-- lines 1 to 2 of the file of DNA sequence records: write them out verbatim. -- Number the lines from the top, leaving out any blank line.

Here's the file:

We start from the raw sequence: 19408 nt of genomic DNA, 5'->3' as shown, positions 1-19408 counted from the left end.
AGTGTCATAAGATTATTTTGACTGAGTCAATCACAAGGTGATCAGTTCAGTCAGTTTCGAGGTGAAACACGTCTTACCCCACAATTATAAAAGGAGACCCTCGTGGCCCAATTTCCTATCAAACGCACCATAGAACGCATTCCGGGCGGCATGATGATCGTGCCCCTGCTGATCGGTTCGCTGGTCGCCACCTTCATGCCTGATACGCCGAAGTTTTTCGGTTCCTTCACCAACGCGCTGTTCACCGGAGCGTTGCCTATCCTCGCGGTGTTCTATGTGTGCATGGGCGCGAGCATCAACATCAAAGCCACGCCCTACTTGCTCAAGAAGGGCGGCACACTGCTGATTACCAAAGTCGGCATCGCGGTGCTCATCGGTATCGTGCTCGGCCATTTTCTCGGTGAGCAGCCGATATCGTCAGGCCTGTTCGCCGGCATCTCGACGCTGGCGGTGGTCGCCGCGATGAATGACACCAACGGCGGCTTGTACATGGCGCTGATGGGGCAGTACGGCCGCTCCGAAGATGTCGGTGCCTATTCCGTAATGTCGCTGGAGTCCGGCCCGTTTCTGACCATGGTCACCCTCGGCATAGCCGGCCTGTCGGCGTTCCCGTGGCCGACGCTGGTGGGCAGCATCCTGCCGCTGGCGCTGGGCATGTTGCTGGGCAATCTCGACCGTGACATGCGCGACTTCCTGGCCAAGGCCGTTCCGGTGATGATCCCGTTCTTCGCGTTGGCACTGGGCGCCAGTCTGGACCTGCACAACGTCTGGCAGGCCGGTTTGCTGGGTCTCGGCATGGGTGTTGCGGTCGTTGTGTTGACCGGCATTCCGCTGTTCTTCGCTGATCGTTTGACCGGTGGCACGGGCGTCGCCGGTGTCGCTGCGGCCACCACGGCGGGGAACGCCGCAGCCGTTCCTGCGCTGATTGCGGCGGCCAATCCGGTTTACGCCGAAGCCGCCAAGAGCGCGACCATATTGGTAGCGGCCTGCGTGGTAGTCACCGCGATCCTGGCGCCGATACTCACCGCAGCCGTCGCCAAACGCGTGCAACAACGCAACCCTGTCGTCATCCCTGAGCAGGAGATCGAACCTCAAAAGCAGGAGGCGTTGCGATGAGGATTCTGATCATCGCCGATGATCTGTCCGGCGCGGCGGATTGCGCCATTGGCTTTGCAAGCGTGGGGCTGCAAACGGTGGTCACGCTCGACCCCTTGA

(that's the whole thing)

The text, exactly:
We start from the raw sequence: 19408 nt of genomic DNA, 5'->3' as shown, positions 1-19408 counted from the left end.
AGTGTCATAAGATTATTTTGACTGAGTCAATCACAAGGTGATCAGTTCAGTCAGTTTCGAGGTGAAACACGTCTTACCCCACAATTATAAAAGGAGACCCTCGTGGCCCAATTTCCTATCAAACGCACCATAGAACGCATTCCGGGCGGCATGATGATCGTGCCCCTGCTGATCGGTTCGCTGGTCGCCACCTTCATGCCTGATACGCCGAAGTTTTTCGGTTCCTTCACCAACGCGCTGTTCACCGGAGCGTTGCCTATCCTCGCGGTGTTCTATGTGTGCATGGGCGCGAGCATCAACATCAAAGCCACGCCCTACTTGCTCAAGAAGGGCGGCACACTGCTGATTACCAAAGTCGGCATCGCGGTGCTCATCGGTATCGTGCTCGGCCATTTTCTCGGTGAGCAGCCGATATCGTCAGGCCTGTTCGCCGGCATCTCGACGCTGGCGGTGGTCGCCGCGATGAATGACACCAACGGCGGCTTGTACATGGCGCTGATGGGGCAGTACGGCCGCTCCGAAGATGTCGGTGCCTATTCCGTAATGTCGCTGGAGTCCGGCCCGTTTCTGACCATGGTCACCCTCGGCATAGCCGGCCTGTCGGCGTTCCCGTGGCCGACGCTGGTGGGCAGCATCCTGCCGCTGGCGCTGGGCATGTTGCTGGGCAATCTCGACCGTGACATGCGCGACTTCCTGGCCAAGGCCGTTCCGGTGATGATCCCGTTCTTCGCGTTGGCACTGGGCGCCAGTCTGGACCTGCACAACGTCTGGCAGGCCGGTTTGCTGGGTCTCGGCATGGGTGTTGCGGTCGTTGTGTTGACCGGCATTCCGCTGTTCTTCGCTGATCGTTTGACCGGTGGCACGGGCGTCGCCGGTGTCGCTGCGGCCACCACGGCGGGGAACGCCGCAGCCGTTCCTGCGCTGATTGCGGCGGCCAATCCGGTTTACGCCGAAGCCGCCAAGAGCGCGACCATATTGGTAGCGGCCTGCGTGGTAGTCACCGCGATCCTGGCGCCGATACTCACCGCAGCCGTCGCCAAACGCGTGCAACAACGCAACCCTGTCGTCATCCCTGAGCAGGAGATCGAACCTCAAAAGCAGGAGGCGTTGCGATGAGGATTCTGATCATCGCCGATGATCTGTCCGGCGCGGCGGATTGCGCCATTGGCTTTGCAAGCGTGGGGCTGCAAACGGTGGTCACGCTCGACCCCTTGA